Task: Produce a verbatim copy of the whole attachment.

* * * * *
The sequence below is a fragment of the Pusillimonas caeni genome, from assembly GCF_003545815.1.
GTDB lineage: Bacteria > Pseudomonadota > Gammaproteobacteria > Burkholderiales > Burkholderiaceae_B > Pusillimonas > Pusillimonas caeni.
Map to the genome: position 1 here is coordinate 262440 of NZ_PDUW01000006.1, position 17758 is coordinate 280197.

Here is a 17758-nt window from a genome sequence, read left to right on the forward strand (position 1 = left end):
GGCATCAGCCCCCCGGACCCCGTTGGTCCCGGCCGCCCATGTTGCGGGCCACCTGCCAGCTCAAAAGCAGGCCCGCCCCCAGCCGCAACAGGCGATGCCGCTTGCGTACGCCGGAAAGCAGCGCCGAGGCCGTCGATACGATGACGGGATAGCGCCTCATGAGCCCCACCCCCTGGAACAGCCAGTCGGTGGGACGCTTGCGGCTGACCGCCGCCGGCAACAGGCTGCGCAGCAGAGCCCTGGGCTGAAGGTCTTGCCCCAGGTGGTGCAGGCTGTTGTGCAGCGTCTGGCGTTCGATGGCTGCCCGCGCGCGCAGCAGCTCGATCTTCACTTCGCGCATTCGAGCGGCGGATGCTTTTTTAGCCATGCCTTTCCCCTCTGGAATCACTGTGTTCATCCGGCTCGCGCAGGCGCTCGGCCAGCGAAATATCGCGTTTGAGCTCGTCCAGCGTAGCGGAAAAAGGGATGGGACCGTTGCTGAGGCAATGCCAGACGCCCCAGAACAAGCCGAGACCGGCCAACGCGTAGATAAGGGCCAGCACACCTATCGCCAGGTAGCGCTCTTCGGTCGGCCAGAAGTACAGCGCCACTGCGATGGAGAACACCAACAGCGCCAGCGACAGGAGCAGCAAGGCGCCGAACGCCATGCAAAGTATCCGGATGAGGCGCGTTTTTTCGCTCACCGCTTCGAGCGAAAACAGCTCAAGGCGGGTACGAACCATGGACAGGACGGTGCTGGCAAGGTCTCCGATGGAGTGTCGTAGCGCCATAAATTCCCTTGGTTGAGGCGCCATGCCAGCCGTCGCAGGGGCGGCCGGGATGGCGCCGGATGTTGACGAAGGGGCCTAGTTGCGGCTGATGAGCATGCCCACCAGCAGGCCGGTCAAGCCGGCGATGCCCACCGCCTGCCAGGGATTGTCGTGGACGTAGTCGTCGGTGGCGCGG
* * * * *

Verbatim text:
The sequence below is a fragment of the Pusillimonas caeni genome, from assembly GCF_003545815.1.
GTDB lineage: Bacteria > Pseudomonadota > Gammaproteobacteria > Burkholderiales > Burkholderiaceae_B > Pusillimonas > Pusillimonas caeni.
Map to the genome: position 1 here is coordinate 262440 of NZ_PDUW01000006.1, position 17758 is coordinate 280197.

Here is a 17758-nt window from a genome sequence, read left to right on the forward strand (position 1 = left end):
GGCATCAGCCCCCCGGACCCCGTTGGTCCCGGCCGCCCATGTTGCGGGCCACCTGCCAGCTCAAAAGCAGGCCCGCCCCCAGCCGCAACAGGCGATGCCGCTTGCGTACGCCGGAAAGCAGCGCCGAGGCCGTCGATACGATGACGGGATAGCGCCTCATGAGCCCCACCCCCTGGAACAGCCAGTCGGTGGGACGCTTGCGGCTGACCGCCGCCGGCAACAGGCTGCGCAGCAGAGCCCTGGGCTGAAGGTCTTGCCCCAGGTGGTGCAGGCTGTTGTGCAGCGTCTGGCGTTCGATGGCTGCCCGCGCGCGCAGCAGCTCGATCTTCACTTCGCGCATTCGAGCGGCGGATGCTTTTTTAGCCATGCCTTTCCCCTCTGGAATCACTGTGTTCATCCGGCTCGCGCAGGCGCTCGGCCAGCGAAATATCGCGTTTGAGCTCGTCCAGCGTAGCGGAAAAAGGGATGGGACCGTTGCTGAGGCAATGCCAGACGCCCCAGAACAAGCCGAGACCGGCCAACGCGTAGATAAGGGCCAGCACACCTATCGCCAGGTAGCGCTCTTCGGTCGGCCAGAAGTACAGCGCCACTGCGATGGAGAACACCAACAGCGCCAGCGACAGGAGCAGCAAGGCGCCGAACGCCATGCAAAGTATCCGGATGAGGCGCGTTTTTTCGCTCACCGCTTCGAGCGAAAACAGCTCAAGGCGGGTACGAACCATGGACAGGACGGTGCTGGCAAGGTCTCCGATGGAGTGTCGTAGCGCCATAAATTCCCTTGGTTGAGGCGCCATGCCAGCCGTCGCAGGGGCGGCCGGGATGGCGCCGGATGTTGACGAAGGGGCCTAGTTGCGGCTGATGAGCATGCCCACCAGCAGGCCGGTCAAGCCGGCGATGCCCACCGCCTGCCAGGGATTGTCGTGGACGTAGTCGTCGGTGGCGCGG